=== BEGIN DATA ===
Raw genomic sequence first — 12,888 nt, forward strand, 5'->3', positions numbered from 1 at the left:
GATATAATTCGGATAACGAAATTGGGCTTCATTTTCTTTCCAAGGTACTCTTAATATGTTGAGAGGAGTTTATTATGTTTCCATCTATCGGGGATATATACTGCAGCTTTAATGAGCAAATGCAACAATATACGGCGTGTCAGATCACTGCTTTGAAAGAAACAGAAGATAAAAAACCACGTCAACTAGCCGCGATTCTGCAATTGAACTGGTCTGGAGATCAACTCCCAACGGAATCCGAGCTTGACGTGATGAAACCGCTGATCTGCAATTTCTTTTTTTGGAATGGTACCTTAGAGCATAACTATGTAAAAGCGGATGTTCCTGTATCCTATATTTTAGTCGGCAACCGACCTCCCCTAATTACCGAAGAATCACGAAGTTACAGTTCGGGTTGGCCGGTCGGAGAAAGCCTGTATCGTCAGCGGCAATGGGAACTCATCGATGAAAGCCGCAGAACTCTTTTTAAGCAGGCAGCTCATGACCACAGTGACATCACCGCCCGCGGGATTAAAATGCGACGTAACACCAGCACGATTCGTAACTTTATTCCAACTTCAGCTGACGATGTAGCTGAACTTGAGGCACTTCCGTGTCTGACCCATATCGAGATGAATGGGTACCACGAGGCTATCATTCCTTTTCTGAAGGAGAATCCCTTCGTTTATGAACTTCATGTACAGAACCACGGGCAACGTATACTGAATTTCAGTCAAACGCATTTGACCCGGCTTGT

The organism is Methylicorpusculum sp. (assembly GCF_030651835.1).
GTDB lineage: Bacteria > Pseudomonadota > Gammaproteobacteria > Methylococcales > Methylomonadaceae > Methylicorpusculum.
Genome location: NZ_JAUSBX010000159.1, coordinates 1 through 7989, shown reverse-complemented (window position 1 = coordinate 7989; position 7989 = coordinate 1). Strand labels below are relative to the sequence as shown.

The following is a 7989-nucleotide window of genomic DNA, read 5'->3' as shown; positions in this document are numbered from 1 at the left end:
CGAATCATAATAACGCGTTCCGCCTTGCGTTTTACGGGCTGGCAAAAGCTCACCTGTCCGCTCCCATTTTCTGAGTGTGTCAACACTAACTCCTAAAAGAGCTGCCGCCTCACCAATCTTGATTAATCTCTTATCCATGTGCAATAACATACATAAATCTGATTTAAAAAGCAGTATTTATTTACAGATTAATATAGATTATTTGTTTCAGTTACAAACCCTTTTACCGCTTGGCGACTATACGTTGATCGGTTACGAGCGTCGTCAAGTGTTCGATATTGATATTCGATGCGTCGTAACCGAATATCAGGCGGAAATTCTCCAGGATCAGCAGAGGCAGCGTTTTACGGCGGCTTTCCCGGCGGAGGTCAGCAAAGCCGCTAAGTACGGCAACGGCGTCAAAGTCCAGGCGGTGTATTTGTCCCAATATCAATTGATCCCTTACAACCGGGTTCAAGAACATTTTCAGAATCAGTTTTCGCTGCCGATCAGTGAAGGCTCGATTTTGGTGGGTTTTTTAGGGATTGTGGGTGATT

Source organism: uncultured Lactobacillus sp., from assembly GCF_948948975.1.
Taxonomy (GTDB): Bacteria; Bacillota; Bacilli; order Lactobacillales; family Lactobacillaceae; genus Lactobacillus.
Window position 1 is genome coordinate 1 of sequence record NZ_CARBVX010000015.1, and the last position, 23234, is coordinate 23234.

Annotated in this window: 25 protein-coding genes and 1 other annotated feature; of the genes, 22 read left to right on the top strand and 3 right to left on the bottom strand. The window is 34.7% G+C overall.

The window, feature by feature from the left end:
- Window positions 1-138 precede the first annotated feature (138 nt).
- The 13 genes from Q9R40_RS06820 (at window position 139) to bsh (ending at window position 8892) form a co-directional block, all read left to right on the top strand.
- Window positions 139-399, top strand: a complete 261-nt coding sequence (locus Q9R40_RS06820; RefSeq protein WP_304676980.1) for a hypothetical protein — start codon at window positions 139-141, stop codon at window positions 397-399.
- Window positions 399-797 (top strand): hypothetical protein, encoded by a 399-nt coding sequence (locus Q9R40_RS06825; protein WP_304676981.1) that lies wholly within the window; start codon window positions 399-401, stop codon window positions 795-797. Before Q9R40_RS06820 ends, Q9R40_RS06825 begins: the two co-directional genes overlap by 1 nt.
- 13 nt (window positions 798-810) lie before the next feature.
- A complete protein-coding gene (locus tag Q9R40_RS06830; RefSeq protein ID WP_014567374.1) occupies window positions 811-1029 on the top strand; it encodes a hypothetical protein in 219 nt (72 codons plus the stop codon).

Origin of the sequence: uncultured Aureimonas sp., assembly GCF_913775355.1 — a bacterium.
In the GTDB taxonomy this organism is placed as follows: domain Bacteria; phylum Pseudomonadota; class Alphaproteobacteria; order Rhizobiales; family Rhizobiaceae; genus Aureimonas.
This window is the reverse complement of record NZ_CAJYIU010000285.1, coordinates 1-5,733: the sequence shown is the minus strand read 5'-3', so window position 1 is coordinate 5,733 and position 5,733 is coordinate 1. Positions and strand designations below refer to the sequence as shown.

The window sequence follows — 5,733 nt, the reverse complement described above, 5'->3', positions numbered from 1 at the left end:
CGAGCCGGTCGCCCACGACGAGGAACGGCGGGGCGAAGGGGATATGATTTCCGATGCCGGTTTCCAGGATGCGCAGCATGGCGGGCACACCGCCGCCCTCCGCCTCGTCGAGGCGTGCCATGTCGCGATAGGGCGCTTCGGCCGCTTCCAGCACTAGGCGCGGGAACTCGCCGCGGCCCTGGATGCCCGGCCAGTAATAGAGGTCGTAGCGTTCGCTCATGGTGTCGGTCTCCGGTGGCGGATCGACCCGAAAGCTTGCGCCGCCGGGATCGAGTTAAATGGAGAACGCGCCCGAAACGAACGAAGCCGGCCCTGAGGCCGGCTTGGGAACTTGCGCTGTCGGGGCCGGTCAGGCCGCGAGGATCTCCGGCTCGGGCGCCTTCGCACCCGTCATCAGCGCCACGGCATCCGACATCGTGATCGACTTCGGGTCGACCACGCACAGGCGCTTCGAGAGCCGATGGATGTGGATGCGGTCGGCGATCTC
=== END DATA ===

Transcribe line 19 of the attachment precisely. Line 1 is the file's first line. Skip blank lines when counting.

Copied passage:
Origin of the sequence: uncultured Aureimonas sp., assembly GCF_913775355.1 — a bacterium.